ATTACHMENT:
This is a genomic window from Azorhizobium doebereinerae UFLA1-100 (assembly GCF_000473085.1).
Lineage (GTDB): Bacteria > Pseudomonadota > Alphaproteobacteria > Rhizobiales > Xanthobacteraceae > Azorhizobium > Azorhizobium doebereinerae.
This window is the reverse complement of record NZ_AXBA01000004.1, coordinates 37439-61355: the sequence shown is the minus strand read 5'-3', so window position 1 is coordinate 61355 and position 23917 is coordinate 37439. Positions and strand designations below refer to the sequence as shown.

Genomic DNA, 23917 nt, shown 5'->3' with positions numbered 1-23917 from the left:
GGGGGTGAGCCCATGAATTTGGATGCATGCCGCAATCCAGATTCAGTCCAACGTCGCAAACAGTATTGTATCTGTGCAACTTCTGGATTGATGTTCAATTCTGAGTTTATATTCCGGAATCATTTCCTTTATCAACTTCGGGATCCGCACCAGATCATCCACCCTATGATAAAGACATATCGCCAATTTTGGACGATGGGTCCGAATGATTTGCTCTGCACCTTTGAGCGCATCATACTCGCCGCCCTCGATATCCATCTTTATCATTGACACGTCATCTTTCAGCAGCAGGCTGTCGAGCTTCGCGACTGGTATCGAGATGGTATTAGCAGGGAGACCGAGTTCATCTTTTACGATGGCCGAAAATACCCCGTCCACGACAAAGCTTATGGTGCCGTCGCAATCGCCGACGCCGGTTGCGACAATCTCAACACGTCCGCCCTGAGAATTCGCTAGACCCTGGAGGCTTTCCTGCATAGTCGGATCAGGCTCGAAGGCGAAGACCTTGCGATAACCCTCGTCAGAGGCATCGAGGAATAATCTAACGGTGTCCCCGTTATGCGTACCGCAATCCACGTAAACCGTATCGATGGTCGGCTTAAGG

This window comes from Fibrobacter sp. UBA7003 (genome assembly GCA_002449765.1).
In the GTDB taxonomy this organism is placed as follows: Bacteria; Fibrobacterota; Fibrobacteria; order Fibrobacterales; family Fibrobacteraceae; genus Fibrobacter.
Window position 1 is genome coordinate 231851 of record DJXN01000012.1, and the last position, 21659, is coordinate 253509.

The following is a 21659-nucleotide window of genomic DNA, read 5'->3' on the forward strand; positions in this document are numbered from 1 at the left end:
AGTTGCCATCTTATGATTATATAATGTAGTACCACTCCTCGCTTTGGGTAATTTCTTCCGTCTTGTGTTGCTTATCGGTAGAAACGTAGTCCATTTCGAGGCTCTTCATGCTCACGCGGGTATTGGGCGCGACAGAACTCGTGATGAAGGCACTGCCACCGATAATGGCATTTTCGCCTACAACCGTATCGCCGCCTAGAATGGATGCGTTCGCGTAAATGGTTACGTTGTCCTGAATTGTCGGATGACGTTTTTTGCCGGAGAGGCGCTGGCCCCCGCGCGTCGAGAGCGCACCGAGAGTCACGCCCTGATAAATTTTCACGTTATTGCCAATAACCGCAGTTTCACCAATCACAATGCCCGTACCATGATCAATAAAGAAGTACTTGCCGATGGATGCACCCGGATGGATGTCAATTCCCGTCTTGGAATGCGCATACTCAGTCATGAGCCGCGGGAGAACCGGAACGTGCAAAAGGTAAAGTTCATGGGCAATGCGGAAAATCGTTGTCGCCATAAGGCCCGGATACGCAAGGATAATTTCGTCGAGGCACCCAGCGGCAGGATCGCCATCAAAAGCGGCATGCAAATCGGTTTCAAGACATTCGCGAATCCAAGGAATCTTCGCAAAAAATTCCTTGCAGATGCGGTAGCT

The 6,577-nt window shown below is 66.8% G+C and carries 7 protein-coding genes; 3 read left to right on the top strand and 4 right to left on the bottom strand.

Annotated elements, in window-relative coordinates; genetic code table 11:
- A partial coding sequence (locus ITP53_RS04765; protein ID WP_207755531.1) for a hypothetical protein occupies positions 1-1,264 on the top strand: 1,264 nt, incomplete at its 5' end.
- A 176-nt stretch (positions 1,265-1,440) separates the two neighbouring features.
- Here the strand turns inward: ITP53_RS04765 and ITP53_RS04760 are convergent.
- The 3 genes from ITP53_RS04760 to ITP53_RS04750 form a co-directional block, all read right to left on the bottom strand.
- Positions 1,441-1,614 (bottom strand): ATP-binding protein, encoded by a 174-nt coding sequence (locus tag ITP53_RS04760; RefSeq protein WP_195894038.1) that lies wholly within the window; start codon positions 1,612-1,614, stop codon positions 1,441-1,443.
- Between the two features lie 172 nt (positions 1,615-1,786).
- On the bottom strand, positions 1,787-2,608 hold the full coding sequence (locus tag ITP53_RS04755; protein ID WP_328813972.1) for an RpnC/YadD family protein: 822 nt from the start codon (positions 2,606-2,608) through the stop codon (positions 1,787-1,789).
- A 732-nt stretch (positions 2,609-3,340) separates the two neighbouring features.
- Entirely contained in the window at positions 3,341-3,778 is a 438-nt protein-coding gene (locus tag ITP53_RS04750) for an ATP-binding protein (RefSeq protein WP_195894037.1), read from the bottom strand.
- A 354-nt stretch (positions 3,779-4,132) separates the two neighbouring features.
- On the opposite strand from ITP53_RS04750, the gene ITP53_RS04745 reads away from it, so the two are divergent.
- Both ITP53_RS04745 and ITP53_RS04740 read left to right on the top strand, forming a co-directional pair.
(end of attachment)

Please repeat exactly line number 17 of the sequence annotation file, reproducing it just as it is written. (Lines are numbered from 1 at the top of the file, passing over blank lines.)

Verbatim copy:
- Positions 1,441-1,614 (bottom strand): ATP-binding protein, encoded by a 174-nt coding sequence (locus tag ITP53_RS04760; RefSeq protein WP_195894038.1) that lies wholly within the window; start codon positions 1,612-1,614, stop codon positions 1,441-1,443.